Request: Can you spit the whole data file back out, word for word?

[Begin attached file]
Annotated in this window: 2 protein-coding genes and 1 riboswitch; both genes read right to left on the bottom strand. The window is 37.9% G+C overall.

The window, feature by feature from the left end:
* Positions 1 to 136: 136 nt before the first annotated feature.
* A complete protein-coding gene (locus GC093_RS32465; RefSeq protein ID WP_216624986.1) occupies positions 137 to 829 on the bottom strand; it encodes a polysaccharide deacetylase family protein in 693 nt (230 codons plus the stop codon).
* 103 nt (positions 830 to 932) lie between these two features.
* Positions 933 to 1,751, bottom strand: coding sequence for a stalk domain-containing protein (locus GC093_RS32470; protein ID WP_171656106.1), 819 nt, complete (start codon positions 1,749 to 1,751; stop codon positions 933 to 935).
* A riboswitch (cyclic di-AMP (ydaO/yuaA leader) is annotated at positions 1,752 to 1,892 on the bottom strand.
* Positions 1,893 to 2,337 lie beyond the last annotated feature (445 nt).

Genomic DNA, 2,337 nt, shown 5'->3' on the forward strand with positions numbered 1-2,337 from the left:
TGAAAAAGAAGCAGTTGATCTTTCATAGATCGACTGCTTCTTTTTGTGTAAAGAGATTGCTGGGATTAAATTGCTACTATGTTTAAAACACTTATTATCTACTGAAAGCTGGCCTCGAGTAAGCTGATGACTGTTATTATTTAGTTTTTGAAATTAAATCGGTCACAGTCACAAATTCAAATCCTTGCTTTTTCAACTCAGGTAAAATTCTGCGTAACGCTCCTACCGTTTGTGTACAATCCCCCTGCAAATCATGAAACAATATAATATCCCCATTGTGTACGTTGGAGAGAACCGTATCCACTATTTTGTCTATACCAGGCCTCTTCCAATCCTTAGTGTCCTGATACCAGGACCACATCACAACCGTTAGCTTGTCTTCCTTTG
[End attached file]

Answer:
Annotated in this window: 2 protein-coding genes and 1 riboswitch; both genes read right to left on the bottom strand. The window is 37.9% G+C overall.

The window, feature by feature from the left end:
* Positions 1 to 136: 136 nt before the first annotated feature.
* A complete protein-coding gene (locus GC093_RS32465; RefSeq protein ID WP_216624986.1) occupies positions 137 to 829 on the bottom strand; it encodes a polysaccharide deacetylase family protein in 693 nt (230 codons plus the stop codon).
* 103 nt (positions 830 to 932) lie between these two features.
* Positions 933 to 1,751, bottom strand: coding sequence for a stalk domain-containing protein (locus GC093_RS32470; protein ID WP_171656106.1), 819 nt, complete (start codon positions 1,749 to 1,751; stop codon positions 933 to 935).
* A riboswitch (cyclic di-AMP (ydaO/yuaA leader) is annotated at positions 1,752 to 1,892 on the bottom strand.
* Positions 1,893 to 2,337 lie beyond the last annotated feature (445 nt).

Genomic DNA, 2,337 nt, shown 5'->3' on the forward strand with positions numbered 1-2,337 from the left:
TGAAAAAGAAGCAGTTGATCTTTCATAGATCGACTGCTTCTTTTTGTGTAAAGAGATTGCTGGGATTAAATTGCTACTATGTTTAAAACACTTATTATCTACTGAAAGCTGGCCTCGAGTAAGCTGATGACTGTTATTATTTAGTTTTTGAAATTAAATCGGTCACAGTCACAAATTCAAATCCTTGCTTTTTCAACTCAGGTAAAATTCTGCGTAACGCTCCTACCGTTTGTGTACAATCCCCCTGCAAATCATGAAACAATATAATATCCCCATTGTGTACGTTGGAGAGAACCGTATCCACTATTTTGTCTATACCAGGCCTCTTCCAATCCTTAGTGTCCTGATACCAGGACCACATCACAACCGTTAGCTTGTCTTCCTTTG